Packages that cross international borders are subject to more handling and scrutiny as they travel, so packing them requires more care and consideration than domestic shipments.
They're more likely to be pushed, dropped or even battered while they move through customs, less sophisticated sorting facilities and numerous vehicles on the way to their destinations.
It may be tempting to use what you have on hand, but boxes need to be large enough to accommodate the product and extra packing material.
They also need to be sturdy enough to withstand the long trip, which includes many sorting and handling facilities.
Don't try to "make do" with a box that's too small or that's made from flimsy paperboard.
Use a corrugated shipping carton (also in video below) instead. If the item is pre-packaged in a paperboard box, keep the original packaging intact and ship the whole thing in a cardboard carton.
A shipping box will usually have the weight limit stamped on the bottom flap.
Overloaded boxes can rip or break, so weight your item and packing materials to make sure they're within the weight limits.
Cardboard boxes lose strength over time, so if the box is old and the package is close to the weight limit, upgrade to a newer, stronger box.
Whether you use packing peanuts, foam pads or bubble wrap, line the interior of the carton with at least 5 cm (2 in.) of cushioning material.
The item should also be wrapped in at least 5cm of foam or padding. Place the padded item in the box and fill the spaces with more cushioning material from the bottom up.
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If you're shipping specialty items such as breakable collectibles, electronics, artwork or antiques, you need to be extra cautious when packing your box.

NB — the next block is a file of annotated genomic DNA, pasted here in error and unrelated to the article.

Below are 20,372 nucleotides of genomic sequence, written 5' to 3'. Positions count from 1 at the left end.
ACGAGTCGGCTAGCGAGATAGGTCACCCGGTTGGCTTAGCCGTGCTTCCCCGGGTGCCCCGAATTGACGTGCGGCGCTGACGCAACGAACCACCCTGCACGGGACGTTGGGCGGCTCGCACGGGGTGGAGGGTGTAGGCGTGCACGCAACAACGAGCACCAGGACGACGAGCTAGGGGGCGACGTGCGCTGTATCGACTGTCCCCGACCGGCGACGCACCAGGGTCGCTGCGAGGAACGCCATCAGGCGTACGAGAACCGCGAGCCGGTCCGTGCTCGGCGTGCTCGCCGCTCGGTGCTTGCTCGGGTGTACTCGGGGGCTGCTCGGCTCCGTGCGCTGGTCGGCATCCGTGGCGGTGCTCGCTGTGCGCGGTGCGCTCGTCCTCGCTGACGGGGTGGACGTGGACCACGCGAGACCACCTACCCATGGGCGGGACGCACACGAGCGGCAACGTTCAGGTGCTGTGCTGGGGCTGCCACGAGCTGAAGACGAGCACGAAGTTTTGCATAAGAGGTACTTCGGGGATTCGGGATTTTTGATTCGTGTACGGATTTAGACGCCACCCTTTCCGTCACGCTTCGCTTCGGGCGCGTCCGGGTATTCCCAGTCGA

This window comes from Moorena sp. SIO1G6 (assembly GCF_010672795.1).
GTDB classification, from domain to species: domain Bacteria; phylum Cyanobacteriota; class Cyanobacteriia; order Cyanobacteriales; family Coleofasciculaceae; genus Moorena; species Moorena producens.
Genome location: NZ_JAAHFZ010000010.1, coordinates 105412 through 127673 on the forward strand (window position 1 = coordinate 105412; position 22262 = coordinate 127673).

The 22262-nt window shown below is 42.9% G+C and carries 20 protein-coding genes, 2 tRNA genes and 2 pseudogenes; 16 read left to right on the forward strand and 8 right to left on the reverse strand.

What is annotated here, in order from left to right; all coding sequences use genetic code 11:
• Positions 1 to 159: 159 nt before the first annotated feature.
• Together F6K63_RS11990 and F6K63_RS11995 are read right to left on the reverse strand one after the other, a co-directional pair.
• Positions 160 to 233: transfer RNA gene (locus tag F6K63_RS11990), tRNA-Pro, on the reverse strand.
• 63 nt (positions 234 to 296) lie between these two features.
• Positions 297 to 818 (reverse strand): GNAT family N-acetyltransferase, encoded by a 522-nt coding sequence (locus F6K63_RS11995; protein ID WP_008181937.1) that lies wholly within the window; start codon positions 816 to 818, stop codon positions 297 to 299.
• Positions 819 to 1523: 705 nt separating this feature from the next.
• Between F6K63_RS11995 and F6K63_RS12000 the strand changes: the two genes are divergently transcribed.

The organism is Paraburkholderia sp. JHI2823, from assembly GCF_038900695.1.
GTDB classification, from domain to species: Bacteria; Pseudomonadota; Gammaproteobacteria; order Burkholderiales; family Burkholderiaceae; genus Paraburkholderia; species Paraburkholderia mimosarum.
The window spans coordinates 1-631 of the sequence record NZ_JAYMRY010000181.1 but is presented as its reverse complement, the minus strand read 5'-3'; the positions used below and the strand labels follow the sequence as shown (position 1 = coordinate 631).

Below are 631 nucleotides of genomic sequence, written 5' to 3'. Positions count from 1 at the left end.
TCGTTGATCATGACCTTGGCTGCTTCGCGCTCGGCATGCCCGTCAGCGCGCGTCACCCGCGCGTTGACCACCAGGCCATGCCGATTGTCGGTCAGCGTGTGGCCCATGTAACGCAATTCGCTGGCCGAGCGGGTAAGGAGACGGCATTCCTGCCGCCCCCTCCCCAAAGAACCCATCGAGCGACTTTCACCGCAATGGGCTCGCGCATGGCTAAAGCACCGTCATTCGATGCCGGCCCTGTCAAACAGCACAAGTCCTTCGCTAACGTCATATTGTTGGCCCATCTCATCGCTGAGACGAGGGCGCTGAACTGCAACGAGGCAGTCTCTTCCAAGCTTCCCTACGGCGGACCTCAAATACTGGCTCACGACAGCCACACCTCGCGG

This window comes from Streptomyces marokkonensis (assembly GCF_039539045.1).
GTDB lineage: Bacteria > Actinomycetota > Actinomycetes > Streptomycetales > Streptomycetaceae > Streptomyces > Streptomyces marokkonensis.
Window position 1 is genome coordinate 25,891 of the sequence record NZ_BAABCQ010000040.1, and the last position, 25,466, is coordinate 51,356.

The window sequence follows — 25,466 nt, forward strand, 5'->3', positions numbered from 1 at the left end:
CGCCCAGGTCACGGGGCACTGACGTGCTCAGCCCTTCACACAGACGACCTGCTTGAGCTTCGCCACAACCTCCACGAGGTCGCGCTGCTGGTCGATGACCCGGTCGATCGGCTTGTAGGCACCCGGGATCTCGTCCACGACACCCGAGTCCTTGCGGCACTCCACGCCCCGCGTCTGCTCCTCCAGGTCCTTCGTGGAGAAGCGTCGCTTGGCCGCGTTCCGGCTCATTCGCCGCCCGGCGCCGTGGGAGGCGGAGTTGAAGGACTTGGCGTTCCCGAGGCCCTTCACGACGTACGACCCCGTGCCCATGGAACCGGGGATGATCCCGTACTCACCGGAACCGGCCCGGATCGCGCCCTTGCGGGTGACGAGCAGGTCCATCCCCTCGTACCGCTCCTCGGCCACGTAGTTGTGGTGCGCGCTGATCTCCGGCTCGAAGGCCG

Protect electronics with anti-static materials rather than foam, blankets or crumpled paper.
Use at least 8 cm (3 in.) of cushioning material around fragile items. (link to “shipping fragile goods article here, i.e. painting)
Before you seal the package, close the box and give it a gentle shake.
You shouldn't hear anything move. If you can hear the items shifting around in the box, add more packing materials until the item fits snugly - there should be very little wiggle room.
Items that don't jostle around in the container are less likely to be broken or damaged.
Make sure the outside of the box does not have any old markings, stickers or bar codes.
Don't wrap the package in paper which can tear or get caught in postal handling equipment.
Use plastic tape to seal all the flaps and cover the seams. The heavier the package is, the more tape you need to reinforce the seams.
Addresses should be written in uppercase letters only to avoid errors by automated sorting equipment.
The label should also include the full name of the country rather than an abbreviation.
International addresses can be written in the recipient's language, but the country, city and province should be written in English.
Write the foreign postal code above the country name to avoid sorting errors and delays.
Most international packages also require a customs form, which should also be printed in capital letters and filled out completely.
Take the customs form with you to the shipper, who will determine the best location to attach it.
Shipping a product internationally requires more care than shipping domestically.
Packages that travel overseas or through multiple border crossings take more abuse, so always use sturdy boxes and don't overload them.
Using extra cushioning, especially for breakable items, and packing them tightly will help protect them on the way.
Clear, legible addresses in both the foreign language and English will also help the postal handlers get the package to the correct destination.
Finally, properly completed customs forms will help prevent delays and get the item to the recipient safely when your deliveries require international shipping.
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